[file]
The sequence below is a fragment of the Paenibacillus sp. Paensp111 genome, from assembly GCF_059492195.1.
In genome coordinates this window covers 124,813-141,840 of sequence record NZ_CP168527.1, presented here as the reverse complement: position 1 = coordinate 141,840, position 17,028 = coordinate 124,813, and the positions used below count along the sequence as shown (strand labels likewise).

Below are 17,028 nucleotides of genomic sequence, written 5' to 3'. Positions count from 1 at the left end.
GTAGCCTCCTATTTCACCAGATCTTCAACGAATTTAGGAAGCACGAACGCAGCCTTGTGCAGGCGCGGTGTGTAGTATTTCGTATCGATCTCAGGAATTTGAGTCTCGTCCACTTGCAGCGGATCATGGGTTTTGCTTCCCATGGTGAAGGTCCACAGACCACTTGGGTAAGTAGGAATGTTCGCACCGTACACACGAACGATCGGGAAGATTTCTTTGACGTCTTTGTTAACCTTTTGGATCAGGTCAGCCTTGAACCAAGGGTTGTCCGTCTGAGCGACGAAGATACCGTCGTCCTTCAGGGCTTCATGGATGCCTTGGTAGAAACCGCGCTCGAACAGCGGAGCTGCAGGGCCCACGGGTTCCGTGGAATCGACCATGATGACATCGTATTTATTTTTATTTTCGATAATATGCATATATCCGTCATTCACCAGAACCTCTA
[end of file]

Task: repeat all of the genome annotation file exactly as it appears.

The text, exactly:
The sequence below is a fragment of the Paenibacillus sp. Paensp111 genome, from assembly GCF_059492195.1.
In genome coordinates this window covers 124,813-141,840 of sequence record NZ_CP168527.1, presented here as the reverse complement: position 1 = coordinate 141,840, position 17,028 = coordinate 124,813, and the positions used below count along the sequence as shown (strand labels likewise).

Below are 17,028 nucleotides of genomic sequence, written 5' to 3'. Positions count from 1 at the left end.
GTAGCCTCCTATTTCACCAGATCTTCAACGAATTTAGGAAGCACGAACGCAGCCTTGTGCAGGCGCGGTGTGTAGTATTTCGTATCGATCTCAGGAATTTGAGTCTCGTCCACTTGCAGCGGATCATGGGTTTTGCTTCCCATGGTGAAGGTCCACAGACCACTTGGGTAAGTAGGAATGTTCGCACCGTACACACGAACGATCGGGAAGATTTCTTTGACGTCTTTGTTAACCTTTTGGATCAGGTCAGCCTTGAACCAAGGGTTGTCCGTCTGAGCGACGAAGATACCGTCGTCCTTCAGGGCTTCATGGATGCCTTGGTAGAAACCGCGCTCGAACAGCGGAGCTGCAGGGCCCACGGGTTCCGTGGAATCGACCATGATGACATCGTATTTATTTTTATTTTCGATAATATGCATATATCCGTCATTCACCAGAACCTCTA